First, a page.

As a freelancer, I work for myself.
My goals are met as a result of my motivation to 1) wake up early 2) prioritize my responsibilities and 3) kick ass. Days are spent pitching, emailing, and meeting deadlines, so in some ways I’ve internalized the thought that rest is for the wicked.
Except that this lifestyle choice has also come with a deep understanding of what the difference between stress, depression and burnout can mean.
Personally, I’m driven by a certain level of pressure in my day to day tasks. While stress is the cause of too much, burnout, a term that is being used more frequently, is the cause of not enough.
Dr. Joan Borysenko states that one in 10 women work more than 45 hours a week and individuals who work more than eight hour days, five days a week, are six times more likely to experience, burnout, a new phenomenon that is affecting staggering numbers of people in the workforce.
Burnout is a serious condition where an individual cannot find any enjoyment in their work and is usually the result of prolonged stress. Additionally, burnout syndrome can occur when an individual does not have any proper growth or success in their line of work. They have hit a roadblock. As I discussed in my personal work life, I still have the stress that gets me up in the morning to work under pressure. For individuals who suffer from burn out, feelings of hopelessness and the lack of urgency to get anything done is a result of the condition.
These characteristics, for many people, sound awfully similar to depression, and not surprisingly there is a lot of overlap. However, there are still distinct differences in the two conditions that can characterize which one may be directly affecting you.
Here are some red flags you should keep in mind:
The work place leaves you emotionally drained, but you shine brightly after you clock out.
Yes, everyone is happy to clock out and go home, no matter how much you love you job, but if feelings of unbelievable exhaustion, considerable helplessness and overwhelming defeat exist during your hours at work, while your attitude at home is relatively balanced — it’s probably burn out. Getting a new job may cure burn out, while depression would withstand all forms of new positions. Not able to afford a new job? Make changes within the work place. Discuss the issue with your boss or co-workers and let it be known that this is a situation that can avoided.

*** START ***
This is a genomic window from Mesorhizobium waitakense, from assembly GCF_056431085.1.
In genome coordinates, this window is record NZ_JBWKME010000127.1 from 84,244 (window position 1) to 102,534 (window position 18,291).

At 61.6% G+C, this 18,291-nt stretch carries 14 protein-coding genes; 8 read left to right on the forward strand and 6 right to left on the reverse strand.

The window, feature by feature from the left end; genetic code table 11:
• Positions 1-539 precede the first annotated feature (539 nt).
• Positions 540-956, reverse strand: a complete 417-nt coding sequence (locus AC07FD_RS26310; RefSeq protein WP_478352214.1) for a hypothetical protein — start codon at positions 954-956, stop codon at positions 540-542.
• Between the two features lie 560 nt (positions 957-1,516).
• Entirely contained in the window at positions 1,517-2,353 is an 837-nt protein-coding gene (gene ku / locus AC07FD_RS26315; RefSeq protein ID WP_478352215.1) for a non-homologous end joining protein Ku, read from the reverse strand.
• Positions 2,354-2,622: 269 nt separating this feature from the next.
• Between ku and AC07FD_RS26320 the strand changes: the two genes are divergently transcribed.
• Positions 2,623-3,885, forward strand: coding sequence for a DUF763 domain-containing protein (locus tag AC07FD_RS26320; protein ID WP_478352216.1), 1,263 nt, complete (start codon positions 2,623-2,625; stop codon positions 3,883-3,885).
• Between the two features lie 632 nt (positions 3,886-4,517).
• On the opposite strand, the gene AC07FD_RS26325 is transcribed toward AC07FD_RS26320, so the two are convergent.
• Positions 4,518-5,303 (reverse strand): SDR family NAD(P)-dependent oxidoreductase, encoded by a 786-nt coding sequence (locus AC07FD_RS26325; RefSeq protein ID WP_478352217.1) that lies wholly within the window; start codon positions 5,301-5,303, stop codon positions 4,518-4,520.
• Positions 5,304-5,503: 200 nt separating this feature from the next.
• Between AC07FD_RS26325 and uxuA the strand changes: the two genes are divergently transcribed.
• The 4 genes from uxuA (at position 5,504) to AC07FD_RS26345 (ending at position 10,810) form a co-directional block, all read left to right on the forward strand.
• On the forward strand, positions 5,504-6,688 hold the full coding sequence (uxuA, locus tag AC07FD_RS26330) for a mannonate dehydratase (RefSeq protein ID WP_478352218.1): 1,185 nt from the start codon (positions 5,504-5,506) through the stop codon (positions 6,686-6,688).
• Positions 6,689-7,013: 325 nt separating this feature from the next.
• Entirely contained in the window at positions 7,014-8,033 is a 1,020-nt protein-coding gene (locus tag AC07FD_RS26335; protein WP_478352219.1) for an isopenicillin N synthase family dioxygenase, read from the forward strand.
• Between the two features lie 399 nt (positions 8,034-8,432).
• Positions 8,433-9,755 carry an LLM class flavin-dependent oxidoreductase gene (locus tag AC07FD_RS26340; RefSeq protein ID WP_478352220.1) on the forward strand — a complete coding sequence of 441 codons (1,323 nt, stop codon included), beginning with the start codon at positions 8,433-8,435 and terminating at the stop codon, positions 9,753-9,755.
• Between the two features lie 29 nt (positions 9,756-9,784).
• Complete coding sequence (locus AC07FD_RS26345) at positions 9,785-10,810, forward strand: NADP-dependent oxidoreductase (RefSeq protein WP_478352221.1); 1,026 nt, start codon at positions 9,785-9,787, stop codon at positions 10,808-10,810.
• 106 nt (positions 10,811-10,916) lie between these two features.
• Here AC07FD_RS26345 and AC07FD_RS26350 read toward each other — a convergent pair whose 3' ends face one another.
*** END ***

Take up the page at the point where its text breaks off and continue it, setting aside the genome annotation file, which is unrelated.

Your work performance has been alarmingly reduced.
If you feel a sudden loss of desire to perform adequately at your job, when you previously felt the need to always meet its goals, this could be a symptom of burnout. According to PubMed Health, suicidal tendencies and low self-esteem at all times of the day (away from work) are a side affect of depression and should be treated correctly by a physician. Work is at the core of burnout, while depression affects an individual in all facets of their life. In order to gain back the confidence and energy that you once had, take a break from technology and prioritize your “me” time.
All of your goals have led you nowhere, so why even try?
In a career, when an individual is stressed, a vision of the future and accomplished goals keeps the worker working. However, with burnout, there is no vision, light, or purpose in terms of work goals. To combat burnout, engage in outside activities and take up a new hobby once you leave work. Make sure to find a companion, co-worker, or friend that allows you to vocalize your struggles and concerns.
While there is no considerable research on how to diagnose burnout, the symptoms are typically associated with other disorders such as anxiety, stress, or fatigue. Prolonged stress and a demanding career without any rewards can lead to a loss of interest and love for your environment. Make sure to remain vocal about your feelings towards your work space — self-care is vital — and give attention to the changes that you can make in order to regain a positive livelihood.